Extraterritorial Rights in Border Enforcement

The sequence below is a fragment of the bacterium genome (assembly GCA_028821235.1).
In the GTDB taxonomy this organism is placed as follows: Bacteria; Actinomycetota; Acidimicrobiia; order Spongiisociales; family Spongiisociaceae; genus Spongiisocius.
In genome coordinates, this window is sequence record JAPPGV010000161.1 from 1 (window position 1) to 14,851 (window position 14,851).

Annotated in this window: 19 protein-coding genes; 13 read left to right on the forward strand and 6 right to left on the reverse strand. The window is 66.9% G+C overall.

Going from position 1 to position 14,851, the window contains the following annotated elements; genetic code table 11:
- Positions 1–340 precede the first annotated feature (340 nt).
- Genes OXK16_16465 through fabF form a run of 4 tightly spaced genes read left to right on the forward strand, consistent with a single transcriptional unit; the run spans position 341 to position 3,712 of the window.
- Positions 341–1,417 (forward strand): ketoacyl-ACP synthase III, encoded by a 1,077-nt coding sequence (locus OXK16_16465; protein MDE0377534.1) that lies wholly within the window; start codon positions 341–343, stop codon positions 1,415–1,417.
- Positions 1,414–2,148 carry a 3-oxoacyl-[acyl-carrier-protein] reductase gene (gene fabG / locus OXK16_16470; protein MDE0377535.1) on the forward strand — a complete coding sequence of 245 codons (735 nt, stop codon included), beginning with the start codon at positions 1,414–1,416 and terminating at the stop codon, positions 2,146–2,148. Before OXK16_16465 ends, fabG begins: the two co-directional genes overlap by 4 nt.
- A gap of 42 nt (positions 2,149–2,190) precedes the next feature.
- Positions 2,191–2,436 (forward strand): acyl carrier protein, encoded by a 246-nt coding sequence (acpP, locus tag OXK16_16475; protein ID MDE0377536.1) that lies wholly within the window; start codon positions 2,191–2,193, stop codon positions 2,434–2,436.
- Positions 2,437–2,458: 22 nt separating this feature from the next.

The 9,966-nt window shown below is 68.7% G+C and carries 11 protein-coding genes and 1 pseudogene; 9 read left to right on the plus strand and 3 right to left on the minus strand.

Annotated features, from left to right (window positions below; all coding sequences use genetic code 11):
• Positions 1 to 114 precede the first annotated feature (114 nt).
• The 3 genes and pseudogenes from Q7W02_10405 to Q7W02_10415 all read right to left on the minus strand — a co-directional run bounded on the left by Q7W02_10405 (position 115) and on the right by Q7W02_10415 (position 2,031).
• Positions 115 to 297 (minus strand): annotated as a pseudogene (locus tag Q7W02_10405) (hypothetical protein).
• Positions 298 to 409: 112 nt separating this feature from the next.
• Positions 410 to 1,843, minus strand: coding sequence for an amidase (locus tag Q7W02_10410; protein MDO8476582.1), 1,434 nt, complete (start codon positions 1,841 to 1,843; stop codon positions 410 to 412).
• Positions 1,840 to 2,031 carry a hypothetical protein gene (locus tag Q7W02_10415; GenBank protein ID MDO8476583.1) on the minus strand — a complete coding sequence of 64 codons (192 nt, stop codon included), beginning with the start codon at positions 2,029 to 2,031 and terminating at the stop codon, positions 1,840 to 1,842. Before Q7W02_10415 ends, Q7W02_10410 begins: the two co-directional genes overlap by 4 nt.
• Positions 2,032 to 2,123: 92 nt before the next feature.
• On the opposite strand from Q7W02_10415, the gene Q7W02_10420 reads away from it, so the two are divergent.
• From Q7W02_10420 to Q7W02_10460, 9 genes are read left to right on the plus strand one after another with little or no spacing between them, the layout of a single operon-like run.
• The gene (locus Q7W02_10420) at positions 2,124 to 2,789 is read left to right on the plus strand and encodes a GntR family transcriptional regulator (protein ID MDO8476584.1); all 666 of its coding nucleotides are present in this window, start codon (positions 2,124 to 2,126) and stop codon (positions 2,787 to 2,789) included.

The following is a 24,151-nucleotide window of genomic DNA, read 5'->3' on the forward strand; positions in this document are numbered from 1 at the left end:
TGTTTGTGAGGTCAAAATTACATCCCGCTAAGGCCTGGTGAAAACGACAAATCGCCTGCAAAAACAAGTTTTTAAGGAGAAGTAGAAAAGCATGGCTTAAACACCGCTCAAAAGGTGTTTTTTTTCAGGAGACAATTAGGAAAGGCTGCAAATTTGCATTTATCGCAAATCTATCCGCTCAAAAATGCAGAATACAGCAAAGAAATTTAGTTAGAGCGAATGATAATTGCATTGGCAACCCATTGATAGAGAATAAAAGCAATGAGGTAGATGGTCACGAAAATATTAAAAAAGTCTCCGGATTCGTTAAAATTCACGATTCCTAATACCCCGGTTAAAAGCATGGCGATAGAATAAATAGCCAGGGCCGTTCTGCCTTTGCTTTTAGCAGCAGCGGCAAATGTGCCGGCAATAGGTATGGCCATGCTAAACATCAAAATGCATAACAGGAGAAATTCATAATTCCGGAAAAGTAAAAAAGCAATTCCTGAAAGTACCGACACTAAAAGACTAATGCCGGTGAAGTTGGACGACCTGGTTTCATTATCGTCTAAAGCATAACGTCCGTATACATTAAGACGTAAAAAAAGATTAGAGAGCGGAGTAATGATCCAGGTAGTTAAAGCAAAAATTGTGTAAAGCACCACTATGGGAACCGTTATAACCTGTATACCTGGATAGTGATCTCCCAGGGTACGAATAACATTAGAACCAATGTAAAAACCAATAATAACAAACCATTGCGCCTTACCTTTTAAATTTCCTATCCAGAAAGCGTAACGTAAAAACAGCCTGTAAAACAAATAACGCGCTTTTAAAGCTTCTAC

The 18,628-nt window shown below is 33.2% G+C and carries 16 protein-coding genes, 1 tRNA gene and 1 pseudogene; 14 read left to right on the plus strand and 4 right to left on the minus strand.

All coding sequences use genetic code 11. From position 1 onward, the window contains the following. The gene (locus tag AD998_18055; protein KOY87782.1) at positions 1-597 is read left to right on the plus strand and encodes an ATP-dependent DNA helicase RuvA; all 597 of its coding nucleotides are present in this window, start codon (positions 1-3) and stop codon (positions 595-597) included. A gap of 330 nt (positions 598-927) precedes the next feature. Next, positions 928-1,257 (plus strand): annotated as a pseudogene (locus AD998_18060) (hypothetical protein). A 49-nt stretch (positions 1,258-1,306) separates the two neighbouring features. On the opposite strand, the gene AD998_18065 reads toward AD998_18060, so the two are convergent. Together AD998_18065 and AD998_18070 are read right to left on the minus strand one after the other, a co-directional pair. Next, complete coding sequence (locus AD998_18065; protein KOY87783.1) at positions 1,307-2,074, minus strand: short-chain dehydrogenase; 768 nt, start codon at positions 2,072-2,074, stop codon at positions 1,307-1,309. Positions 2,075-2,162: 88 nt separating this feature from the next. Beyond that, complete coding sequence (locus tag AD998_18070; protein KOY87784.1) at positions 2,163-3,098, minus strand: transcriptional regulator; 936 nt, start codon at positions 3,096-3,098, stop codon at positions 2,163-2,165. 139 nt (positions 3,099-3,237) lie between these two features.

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Recent shifts in border enforcement policies raise pressing new questions about the extraterritorial reach of constitutional rights. Policies that keep asylum seekers in Mexico, expand the use of expedited removal, and encourage the cross-border use of force require courts to determine whether noncitizens who are physically outside the United States, or who are treated for legal purposes as being outside even if they have entered the country, can claim constitutional protections. This Article examines a small but growing body of cases addressing these extraterritoriality issues in the border enforcement context, focusing on disparities in judicial analyses that have resulted in at least two circuit splits. Specifically, the Article explores differences in courts’ selection and application of the Supreme Court’s main extraterritoriality tests; various ways of conceptualizing the interaction between the Court’s extraterritoriality jurisprudence and the plenary power doctrine, which one appellate court described as “competing” constitutional fields; and contrasting approaches to the role of separation of powers as a limiting structural principle, given the ambiguity of the Constitution’s text regarding is geographic scope. The separation of powers analysis reflects particular concerns about the executive branch’s manipulation of the border as a legal construct, as well as its manipulation of national security as an illusory threat, in order to evade accountability. The Article concludes that extending constitutional protections, preserving judicial review, and critically examining demands for deference are crucial in this context in order to avoid creating a law-free zone just beyond our southern border.
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